April 2 RF Ablation set: Hi All, I am going... - AF Association

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April 2 RF Ablation set

easygoer13
easygoer13

Hi All, I am going in for an RF ablation on April 2, I was offer April 1 but passed.

I am unsure about having it and I passed on having this done in October of last year as I had only had two known episodes of afib that required conversion prior. I went back into afib on 1-4-2020 and have been in it since, however my hr is controlled with just low dose of metoprolol and I feel fairly normal, lifting weights and doing most normal activities.

While I did not think I had aifb prior I am now starting to think I have dealt with this for a long time unknown to me. My concern is am I a good candidate for ablation? I have one of the very best Doctors in the US who will perform it and I hope I am doing the right thing.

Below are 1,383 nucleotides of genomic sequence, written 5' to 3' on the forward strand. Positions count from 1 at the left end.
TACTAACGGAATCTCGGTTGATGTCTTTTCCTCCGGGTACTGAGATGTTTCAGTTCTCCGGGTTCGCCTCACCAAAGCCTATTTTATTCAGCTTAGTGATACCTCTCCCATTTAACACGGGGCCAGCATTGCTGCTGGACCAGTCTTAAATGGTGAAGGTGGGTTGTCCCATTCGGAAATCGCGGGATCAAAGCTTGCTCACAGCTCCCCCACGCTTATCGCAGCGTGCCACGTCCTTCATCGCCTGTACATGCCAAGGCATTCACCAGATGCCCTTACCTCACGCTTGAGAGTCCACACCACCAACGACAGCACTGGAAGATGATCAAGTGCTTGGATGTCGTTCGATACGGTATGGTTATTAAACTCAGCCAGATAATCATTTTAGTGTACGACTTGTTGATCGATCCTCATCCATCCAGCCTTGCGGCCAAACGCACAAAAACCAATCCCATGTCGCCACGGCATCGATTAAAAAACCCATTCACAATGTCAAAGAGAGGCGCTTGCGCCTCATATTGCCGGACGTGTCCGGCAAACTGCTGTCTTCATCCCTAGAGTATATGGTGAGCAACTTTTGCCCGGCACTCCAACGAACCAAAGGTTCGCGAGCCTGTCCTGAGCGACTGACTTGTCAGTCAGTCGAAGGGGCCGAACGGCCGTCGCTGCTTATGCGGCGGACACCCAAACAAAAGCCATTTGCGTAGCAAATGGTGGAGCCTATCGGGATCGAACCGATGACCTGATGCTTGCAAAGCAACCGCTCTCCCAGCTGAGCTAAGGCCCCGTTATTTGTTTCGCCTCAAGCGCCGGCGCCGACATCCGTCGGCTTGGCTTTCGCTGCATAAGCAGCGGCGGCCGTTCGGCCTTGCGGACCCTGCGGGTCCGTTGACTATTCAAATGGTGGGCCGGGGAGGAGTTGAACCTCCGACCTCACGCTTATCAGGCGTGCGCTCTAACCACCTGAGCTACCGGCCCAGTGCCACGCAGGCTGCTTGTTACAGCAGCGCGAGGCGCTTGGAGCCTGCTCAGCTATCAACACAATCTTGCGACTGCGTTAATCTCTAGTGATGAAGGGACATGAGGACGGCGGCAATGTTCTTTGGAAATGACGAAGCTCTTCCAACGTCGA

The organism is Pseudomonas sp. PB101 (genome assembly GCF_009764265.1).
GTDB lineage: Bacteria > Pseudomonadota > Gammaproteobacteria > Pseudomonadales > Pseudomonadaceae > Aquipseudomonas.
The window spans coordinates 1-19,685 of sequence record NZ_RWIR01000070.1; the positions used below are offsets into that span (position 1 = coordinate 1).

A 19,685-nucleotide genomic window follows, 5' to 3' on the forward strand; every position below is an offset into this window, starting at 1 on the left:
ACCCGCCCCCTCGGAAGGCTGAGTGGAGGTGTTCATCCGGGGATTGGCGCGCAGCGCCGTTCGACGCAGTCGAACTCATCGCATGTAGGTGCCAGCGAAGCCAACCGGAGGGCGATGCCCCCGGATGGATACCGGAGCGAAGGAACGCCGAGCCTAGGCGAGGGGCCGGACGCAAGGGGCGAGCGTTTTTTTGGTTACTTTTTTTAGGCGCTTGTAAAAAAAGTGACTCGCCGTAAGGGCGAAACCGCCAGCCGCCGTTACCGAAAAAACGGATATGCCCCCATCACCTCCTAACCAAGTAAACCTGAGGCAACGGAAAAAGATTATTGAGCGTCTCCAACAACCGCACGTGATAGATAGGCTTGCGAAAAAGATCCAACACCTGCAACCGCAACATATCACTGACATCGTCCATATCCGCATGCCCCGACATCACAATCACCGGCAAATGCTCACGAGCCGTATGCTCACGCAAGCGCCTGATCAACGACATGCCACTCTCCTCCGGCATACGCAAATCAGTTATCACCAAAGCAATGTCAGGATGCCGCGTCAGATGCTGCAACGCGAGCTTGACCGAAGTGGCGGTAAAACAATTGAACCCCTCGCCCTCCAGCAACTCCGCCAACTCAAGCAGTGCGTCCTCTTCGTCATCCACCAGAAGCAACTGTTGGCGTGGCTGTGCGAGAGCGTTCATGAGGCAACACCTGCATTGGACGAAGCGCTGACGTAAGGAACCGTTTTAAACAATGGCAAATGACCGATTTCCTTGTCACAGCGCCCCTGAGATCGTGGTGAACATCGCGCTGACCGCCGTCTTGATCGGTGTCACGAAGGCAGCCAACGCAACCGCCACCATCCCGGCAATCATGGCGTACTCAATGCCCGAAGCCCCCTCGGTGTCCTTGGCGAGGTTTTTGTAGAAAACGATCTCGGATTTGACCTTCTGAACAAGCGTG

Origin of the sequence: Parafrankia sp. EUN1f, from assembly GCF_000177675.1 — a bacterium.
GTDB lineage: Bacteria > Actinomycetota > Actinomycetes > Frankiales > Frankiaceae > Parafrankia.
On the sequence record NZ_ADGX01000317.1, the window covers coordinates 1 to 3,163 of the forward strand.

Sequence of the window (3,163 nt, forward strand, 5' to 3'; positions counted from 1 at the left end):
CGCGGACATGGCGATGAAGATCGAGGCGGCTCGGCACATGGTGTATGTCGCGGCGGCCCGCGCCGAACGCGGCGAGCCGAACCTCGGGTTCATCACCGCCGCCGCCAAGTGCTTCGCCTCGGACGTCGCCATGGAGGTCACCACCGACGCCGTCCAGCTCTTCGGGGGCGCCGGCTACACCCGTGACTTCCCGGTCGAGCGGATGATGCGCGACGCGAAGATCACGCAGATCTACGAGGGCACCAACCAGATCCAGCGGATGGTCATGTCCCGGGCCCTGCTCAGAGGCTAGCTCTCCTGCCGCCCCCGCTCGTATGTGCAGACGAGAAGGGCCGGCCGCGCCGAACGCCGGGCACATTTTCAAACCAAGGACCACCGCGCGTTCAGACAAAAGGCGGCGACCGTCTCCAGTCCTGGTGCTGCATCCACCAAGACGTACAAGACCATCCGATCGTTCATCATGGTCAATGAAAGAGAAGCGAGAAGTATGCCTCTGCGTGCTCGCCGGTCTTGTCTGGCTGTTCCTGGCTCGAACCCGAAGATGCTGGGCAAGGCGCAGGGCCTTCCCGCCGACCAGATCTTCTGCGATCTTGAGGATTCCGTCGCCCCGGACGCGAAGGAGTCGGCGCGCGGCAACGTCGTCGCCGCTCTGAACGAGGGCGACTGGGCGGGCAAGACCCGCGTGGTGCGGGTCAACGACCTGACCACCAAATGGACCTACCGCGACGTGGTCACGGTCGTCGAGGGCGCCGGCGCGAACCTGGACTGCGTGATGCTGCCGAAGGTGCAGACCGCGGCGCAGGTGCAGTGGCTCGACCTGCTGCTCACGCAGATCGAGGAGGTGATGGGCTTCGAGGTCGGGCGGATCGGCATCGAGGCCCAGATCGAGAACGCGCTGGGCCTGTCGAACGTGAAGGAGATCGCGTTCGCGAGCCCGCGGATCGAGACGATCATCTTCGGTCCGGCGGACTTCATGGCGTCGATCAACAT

any thoughts?

26 Replies
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hi easygoer13, can i just confirm you have been in AFIB since January 2020?

easygoer13
easygoer13 in reply to Padayn01

yes I was converted in July 2019 and went back into afib on 1-4-2020 because of my tolerance it was determined that I was OK to stay in it with my HR being controlled. I am typically in the 70-80's during normal activity

I am on elquis and have been since July 2019

Padayn01
Padayn01 in reply to easygoer13

May i ask your reasons why you thinking about not having the ablation?